Alas the judge didn't buy Pam's plea. She makes $85,000 a year as a lawyer in the county attorney's office. No alimony for her. In 1999 she accused a New Times writer of stalking when he asked her questions about hubby Jim. So she was none too pleased to hear from Undercurrents last week: "Why do you people continue to pick on us?" Before we could answer, she added, "You know what? You people are so fucking arrogant." Then she hung up.

If the Broward County Charter Review Commission had a dais full of Frank Vargases, it might be able to do something about the pervasive insiderism eating away at county government. Unfortunately, the CRC doesn't even have one Frank Vargas anymore.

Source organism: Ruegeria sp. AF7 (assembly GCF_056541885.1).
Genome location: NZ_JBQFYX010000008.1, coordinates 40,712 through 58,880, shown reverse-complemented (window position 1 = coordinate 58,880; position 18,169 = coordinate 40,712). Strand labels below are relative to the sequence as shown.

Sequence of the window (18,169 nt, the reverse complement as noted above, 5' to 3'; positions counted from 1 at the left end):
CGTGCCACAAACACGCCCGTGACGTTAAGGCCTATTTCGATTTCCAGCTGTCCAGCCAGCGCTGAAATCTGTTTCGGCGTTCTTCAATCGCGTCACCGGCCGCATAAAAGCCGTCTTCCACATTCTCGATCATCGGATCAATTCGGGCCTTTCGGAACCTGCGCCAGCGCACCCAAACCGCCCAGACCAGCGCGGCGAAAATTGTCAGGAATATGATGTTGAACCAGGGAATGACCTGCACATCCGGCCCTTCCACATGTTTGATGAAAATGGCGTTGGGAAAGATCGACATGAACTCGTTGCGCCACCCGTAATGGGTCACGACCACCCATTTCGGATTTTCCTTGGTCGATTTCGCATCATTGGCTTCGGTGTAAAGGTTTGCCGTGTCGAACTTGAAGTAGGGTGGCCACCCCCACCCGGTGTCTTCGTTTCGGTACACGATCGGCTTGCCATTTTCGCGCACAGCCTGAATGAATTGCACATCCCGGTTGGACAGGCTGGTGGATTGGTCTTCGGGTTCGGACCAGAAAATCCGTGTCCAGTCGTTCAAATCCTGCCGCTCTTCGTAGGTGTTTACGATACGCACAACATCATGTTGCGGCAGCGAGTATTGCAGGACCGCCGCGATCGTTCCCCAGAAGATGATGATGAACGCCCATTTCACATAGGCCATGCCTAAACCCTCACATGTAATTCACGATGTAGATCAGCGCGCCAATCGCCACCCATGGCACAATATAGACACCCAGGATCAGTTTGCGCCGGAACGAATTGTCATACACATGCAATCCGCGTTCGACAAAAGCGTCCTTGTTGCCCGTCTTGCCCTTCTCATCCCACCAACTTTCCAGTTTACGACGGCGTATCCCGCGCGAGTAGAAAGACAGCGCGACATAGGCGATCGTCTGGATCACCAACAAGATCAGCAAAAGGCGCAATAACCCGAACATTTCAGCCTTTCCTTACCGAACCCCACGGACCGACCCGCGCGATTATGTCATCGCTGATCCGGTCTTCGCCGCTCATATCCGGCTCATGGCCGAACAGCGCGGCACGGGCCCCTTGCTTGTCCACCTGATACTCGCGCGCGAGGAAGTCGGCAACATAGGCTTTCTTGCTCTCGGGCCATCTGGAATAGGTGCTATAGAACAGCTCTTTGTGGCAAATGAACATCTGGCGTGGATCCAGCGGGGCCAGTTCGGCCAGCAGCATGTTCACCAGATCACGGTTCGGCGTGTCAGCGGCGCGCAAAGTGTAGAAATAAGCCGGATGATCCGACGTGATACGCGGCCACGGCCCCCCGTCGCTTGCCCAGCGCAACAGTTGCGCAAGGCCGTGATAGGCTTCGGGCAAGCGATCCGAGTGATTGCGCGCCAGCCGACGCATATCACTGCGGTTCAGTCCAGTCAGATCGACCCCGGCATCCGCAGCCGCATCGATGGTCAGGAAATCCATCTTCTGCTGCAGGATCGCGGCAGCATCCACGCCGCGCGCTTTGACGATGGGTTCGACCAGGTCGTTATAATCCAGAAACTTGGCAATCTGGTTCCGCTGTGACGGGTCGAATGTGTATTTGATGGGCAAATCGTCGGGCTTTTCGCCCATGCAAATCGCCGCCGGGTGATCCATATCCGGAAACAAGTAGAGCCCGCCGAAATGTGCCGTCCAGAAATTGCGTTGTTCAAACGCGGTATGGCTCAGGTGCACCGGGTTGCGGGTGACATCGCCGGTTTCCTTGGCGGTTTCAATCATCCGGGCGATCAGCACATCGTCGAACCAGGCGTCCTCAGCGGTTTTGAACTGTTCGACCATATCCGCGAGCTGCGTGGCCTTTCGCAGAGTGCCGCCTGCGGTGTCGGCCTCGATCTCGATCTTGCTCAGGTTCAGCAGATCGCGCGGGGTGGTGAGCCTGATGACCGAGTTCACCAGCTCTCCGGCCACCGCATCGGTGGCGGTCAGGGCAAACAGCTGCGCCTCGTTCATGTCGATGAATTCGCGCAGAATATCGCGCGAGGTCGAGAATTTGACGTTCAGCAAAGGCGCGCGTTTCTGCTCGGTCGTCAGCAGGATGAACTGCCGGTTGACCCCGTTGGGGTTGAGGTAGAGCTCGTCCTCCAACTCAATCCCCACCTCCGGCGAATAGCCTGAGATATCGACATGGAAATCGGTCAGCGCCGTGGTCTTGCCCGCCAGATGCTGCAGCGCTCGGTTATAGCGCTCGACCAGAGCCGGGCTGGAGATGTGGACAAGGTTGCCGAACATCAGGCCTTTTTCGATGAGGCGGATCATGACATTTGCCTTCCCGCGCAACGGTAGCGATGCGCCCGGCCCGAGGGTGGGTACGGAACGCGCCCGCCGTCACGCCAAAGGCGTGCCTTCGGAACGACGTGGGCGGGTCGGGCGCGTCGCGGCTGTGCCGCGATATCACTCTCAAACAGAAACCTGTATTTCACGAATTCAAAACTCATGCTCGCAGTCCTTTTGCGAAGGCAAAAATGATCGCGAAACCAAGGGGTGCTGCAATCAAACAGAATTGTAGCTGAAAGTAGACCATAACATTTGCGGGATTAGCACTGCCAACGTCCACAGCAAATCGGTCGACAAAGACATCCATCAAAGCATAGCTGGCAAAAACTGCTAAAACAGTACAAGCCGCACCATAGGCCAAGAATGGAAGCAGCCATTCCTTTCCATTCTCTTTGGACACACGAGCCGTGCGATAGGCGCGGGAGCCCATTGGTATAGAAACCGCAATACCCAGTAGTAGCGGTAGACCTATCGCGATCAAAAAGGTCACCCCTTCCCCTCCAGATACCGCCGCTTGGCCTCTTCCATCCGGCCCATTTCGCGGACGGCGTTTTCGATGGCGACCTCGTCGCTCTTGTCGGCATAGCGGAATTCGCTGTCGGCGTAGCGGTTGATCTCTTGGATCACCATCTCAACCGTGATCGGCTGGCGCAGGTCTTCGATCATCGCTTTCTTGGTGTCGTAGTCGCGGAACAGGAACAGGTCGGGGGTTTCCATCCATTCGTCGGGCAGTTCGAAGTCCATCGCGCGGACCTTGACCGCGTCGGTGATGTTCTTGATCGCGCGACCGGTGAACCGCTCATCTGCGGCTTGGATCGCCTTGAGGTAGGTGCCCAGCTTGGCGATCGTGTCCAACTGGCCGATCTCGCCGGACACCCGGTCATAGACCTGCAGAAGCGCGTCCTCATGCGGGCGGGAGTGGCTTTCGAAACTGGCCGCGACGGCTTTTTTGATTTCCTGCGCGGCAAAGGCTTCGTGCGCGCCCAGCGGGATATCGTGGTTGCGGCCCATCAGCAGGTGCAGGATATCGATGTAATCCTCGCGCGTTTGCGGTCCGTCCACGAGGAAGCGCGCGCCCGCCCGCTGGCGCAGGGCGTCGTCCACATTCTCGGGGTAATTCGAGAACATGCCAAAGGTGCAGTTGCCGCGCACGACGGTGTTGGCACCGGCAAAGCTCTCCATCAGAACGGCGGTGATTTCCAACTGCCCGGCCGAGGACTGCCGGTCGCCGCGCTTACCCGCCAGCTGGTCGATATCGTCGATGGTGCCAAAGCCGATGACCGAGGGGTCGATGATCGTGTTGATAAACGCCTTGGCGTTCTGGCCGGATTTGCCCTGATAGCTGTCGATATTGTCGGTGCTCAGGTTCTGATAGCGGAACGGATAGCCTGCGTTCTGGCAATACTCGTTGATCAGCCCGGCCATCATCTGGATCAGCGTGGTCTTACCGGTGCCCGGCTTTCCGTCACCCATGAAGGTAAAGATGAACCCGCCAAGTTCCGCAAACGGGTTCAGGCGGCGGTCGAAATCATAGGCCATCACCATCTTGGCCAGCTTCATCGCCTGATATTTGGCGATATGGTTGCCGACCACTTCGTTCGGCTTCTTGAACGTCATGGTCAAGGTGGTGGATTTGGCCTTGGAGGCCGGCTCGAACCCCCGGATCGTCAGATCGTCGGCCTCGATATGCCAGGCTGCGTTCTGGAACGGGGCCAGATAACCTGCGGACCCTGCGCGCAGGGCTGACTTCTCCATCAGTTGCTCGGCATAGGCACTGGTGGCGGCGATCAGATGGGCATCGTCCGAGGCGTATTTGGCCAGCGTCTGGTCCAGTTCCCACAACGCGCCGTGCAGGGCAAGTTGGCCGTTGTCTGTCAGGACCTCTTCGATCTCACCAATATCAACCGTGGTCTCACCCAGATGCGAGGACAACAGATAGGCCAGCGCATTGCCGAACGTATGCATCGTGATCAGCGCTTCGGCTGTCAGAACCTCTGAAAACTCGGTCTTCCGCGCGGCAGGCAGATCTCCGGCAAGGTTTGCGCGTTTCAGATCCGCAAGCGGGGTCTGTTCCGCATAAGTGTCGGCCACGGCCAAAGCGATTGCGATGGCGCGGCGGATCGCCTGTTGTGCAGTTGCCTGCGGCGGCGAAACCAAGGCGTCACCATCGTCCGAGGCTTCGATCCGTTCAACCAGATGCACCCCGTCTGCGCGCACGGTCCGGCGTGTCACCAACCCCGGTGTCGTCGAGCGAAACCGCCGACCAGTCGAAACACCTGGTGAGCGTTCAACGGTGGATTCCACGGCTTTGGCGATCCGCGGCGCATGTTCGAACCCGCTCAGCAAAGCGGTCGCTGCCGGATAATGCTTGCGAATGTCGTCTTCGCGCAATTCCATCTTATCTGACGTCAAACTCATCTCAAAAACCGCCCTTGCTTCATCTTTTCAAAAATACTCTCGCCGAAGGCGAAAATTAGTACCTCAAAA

Vargas left the CRC about three weeks ago because of health concerns. "I was very sick," he says. "I had a problem with my heart." He's better now and back at work as president of Capital Mortgage, the business he runs out of the Presidential Towers in Hollywood. But he no longer has the time or energy for the CRC.

Two others have also left since the CRC began its task last summer: Pompano Beach lawyer Johnny McCray, who was disqualified because he did not live in the same district as County Commissioner Josephus Eggelletion, who appointed him; and Clifton Rodriguez, a CPA who says the meetings were taking up too much time.

The county's charter, essentially its constitution, went into effect in 1975. It delineates every aspect of Broward County government, from elected officials' terms to the county administrator's powers. It's an important document and one its framers realized would need to be updated from time to time.

Enter the CRC, which met for the first time in June 2000, and will adjourn in November 2002. The group's 18 members, appointed by Broward commissioners, have the authority to put their recommendations for changing county government up for a public vote.